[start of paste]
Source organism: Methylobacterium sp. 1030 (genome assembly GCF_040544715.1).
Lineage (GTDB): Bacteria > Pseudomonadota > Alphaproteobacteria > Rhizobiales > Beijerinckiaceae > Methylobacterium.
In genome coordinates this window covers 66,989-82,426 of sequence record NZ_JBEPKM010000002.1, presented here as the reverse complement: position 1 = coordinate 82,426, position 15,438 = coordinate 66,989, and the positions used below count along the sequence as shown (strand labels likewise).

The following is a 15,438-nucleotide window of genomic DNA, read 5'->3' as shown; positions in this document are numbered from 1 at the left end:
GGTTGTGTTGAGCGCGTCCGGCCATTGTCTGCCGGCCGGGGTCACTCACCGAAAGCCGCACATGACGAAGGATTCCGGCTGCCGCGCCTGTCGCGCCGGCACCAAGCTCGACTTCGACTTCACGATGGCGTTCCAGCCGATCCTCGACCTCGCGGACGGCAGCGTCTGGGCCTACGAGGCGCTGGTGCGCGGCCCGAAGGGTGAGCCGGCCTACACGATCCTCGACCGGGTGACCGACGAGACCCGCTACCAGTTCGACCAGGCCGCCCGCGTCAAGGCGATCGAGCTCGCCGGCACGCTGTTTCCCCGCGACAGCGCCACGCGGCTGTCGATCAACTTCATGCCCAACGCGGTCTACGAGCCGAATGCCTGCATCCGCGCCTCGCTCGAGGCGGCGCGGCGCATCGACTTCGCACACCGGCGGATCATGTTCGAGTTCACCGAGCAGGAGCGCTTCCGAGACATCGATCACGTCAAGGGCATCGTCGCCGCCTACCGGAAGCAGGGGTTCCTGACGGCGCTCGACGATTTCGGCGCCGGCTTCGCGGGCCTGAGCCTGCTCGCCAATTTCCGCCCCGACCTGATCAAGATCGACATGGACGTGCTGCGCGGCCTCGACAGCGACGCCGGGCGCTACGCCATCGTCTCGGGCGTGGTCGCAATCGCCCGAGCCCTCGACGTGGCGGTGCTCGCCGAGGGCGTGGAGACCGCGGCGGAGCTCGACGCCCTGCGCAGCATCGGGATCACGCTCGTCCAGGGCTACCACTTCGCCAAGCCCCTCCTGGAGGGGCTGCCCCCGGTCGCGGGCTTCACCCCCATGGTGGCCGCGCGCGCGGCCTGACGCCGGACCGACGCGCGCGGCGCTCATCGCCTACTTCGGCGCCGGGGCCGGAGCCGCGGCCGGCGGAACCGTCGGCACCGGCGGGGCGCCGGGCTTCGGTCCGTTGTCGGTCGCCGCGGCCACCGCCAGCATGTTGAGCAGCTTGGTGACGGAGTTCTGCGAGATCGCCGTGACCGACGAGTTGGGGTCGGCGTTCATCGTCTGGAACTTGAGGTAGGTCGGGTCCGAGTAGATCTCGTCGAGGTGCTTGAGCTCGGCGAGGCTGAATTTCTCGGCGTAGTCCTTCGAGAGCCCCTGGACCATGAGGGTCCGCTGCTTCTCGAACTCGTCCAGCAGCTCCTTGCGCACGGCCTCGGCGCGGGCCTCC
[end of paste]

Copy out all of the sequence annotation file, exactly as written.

Source organism: Methylobacterium sp. 1030 (genome assembly GCF_040544715.1).
Lineage (GTDB): Bacteria > Pseudomonadota > Alphaproteobacteria > Rhizobiales > Beijerinckiaceae > Methylobacterium.
In genome coordinates this window covers 66,989-82,426 of sequence record NZ_JBEPKM010000002.1, presented here as the reverse complement: position 1 = coordinate 82,426, position 15,438 = coordinate 66,989, and the positions used below count along the sequence as shown (strand labels likewise).

The following is a 15,438-nucleotide window of genomic DNA, read 5'->3' as shown; positions in this document are numbered from 1 at the left end:
GGTTGTGTTGAGCGCGTCCGGCCATTGTCTGCCGGCCGGGGTCACTCACCGAAAGCCGCACATGACGAAGGATTCCGGCTGCCGCGCCTGTCGCGCCGGCACCAAGCTCGACTTCGACTTCACGATGGCGTTCCAGCCGATCCTCGACCTCGCGGACGGCAGCGTCTGGGCCTACGAGGCGCTGGTGCGCGGCCCGAAGGGTGAGCCGGCCTACACGATCCTCGACCGGGTGACCGACGAGACCCGCTACCAGTTCGACCAGGCCGCCCGCGTCAAGGCGATCGAGCTCGCCGGCACGCTGTTTCCCCGCGACAGCGCCACGCGGCTGTCGATCAACTTCATGCCCAACGCGGTCTACGAGCCGAATGCCTGCATCCGCGCCTCGCTCGAGGCGGCGCGGCGCATCGACTTCGCACACCGGCGGATCATGTTCGAGTTCACCGAGCAGGAGCGCTTCCGAGACATCGATCACGTCAAGGGCATCGTCGCCGCCTACCGGAAGCAGGGGTTCCTGACGGCGCTCGACGATTTCGGCGCCGGCTTCGCGGGCCTGAGCCTGCTCGCCAATTTCCGCCCCGACCTGATCAAGATCGACATGGACGTGCTGCGCGGCCTCGACAGCGACGCCGGGCGCTACGCCATCGTCTCGGGCGTGGTCGCAATCGCCCGAGCCCTCGACGTGGCGGTGCTCGCCGAGGGCGTGGAGACCGCGGCGGAGCTCGACGCCCTGCGCAGCATCGGGATCACGCTCGTCCAGGGCTACCACTTCGCCAAGCCCCTCCTGGAGGGGCTGCCCCCGGTCGCGGGCTTCACCCCCATGGTGGCCGCGCGCGCGGCCTGACGCCGGACCGACGCGCGCGGCGCTCATCGCCTACTTCGGCGCCGGGGCCGGAGCCGCGGCCGGCGGAACCGTCGGCACCGGCGGGGCGCCGGGCTTCGGTCCGTTGTCGGTCGCCGCGGCCACCGCCAGCATGTTGAGCAGCTTGGTGACGGAGTTCTGCGAGATCGCCGTGACCGACGAGTTGGGGTCGGCGTTCATCGTCTGGAACTTGAGGTAGGTCGGGTCCGAGTAGATCTCGTCGAGGTGCTTGAGCTCGGCGAGGCTGAATTTCTCGGCGTAGTCCTTCGAGAGCCCCTGGACCATGAGGGTCCGCTGCTTCTCGAACTCGTCCAGCAGCTCCTTGCGCACGGCCTCGGCGCGGGCCTCC